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Tibetans allowed to demonstrate in Nepal's capital for the first time

April 29, 2008

International Herald Tribune
Monday, April 28, 2008

KATMANDU, Nepal: Thousands of Tibetans, mostly monks and nuns, held
another of their near-daily demonstrations Monday in Nepal's capital,
urging the U.N. to investigate China's crackdown on protests in their
homeland, but for the first time they were not stopped by police.

The demonstration by about 3,000 people was limited to the western edge
of Katmandu. A police officer said they had orders to allow the protest
as long as participants stayed away from the center of the city and did
not chant any anti-China slogans.

Police have been breaking up every demonstration by Tibetan exiles since
they began almost daily protests on March 10. Nepalese officials have
said they cannot allow protests against China.

Nepal has been accused by the United Nations and human rights groups of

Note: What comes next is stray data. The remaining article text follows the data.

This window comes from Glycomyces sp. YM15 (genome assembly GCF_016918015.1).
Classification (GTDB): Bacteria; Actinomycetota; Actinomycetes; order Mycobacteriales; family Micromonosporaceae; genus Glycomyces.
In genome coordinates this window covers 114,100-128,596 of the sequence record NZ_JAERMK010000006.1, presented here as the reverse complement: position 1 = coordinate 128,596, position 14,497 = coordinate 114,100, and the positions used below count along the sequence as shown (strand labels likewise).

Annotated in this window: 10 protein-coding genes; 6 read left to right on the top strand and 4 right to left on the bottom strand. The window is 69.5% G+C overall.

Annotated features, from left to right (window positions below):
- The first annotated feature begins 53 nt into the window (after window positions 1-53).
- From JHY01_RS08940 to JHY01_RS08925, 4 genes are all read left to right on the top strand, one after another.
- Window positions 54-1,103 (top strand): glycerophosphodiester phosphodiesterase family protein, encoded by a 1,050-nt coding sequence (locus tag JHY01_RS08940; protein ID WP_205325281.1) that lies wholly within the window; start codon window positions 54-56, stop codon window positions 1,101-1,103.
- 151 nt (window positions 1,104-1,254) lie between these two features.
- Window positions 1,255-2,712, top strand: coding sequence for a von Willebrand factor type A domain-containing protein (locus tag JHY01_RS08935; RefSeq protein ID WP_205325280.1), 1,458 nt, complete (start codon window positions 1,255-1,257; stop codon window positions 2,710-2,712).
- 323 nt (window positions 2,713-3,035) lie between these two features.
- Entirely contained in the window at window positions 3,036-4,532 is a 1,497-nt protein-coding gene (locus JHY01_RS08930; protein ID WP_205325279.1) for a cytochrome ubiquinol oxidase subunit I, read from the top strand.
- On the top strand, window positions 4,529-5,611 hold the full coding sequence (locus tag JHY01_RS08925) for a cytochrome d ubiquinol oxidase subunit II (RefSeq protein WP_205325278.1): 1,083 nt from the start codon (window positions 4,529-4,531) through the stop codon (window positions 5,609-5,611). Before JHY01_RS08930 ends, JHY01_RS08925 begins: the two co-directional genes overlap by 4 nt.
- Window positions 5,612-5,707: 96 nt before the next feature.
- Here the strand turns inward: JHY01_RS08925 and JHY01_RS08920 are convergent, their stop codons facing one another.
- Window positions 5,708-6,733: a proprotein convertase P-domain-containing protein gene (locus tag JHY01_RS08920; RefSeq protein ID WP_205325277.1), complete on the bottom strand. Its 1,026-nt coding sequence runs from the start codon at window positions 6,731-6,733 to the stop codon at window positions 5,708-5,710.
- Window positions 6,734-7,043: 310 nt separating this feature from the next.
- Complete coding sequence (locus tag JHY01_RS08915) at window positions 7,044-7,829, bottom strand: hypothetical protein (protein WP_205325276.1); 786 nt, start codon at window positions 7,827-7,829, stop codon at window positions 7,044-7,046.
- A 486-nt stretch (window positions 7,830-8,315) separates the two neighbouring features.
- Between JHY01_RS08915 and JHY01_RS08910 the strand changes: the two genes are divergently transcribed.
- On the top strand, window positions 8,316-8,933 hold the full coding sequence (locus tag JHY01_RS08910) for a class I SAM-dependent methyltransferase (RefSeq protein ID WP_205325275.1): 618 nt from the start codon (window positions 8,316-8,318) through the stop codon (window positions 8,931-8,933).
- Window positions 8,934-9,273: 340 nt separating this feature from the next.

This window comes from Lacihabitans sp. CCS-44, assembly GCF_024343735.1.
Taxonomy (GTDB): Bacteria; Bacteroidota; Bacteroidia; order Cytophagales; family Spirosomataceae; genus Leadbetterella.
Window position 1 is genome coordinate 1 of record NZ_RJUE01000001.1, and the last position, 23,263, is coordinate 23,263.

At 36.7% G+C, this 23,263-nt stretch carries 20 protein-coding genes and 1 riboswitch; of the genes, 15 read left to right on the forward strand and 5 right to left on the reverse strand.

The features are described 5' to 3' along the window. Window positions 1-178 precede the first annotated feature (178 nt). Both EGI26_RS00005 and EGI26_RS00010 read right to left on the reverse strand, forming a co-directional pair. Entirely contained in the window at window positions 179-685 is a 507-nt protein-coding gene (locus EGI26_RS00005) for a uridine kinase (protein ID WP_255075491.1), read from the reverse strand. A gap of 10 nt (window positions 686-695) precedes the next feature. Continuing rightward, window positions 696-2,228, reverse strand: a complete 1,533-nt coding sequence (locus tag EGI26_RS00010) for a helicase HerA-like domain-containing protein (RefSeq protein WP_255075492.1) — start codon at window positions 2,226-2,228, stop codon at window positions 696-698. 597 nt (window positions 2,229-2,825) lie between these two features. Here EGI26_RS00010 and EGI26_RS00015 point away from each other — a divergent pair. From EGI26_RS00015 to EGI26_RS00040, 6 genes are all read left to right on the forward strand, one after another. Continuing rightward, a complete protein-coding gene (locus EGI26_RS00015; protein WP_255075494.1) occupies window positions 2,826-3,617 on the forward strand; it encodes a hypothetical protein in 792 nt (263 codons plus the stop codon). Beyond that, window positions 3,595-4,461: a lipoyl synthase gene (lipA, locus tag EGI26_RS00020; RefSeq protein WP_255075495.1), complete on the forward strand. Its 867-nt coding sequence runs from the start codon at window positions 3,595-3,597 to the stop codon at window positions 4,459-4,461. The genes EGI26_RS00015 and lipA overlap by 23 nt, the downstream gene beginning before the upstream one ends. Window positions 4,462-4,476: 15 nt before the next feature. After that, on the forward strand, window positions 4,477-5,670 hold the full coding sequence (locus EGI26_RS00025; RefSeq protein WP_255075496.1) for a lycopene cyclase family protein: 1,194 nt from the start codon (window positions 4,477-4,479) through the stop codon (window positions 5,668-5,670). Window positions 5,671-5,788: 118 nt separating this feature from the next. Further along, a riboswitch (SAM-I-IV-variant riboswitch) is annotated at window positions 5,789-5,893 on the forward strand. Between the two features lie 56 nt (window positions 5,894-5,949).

using excessive force in stopping the protests. Police have beaten
participants with batons, fired tear gas and detained hundreds of people.

The protesters marched Monday to the United Nations' human rights
office, where they handed a statement to officials asking the world body
to investigate killings and other alleged violations of human rights in

Doma Tsomo, one of the demonstrators who delivered the statement, said
U.N. officials gave assurances the request would be conveyed to U.N.

Thousands of Tibetan refugees live in Nepal, a key route for Tibetans
fleeing Chinese rule.
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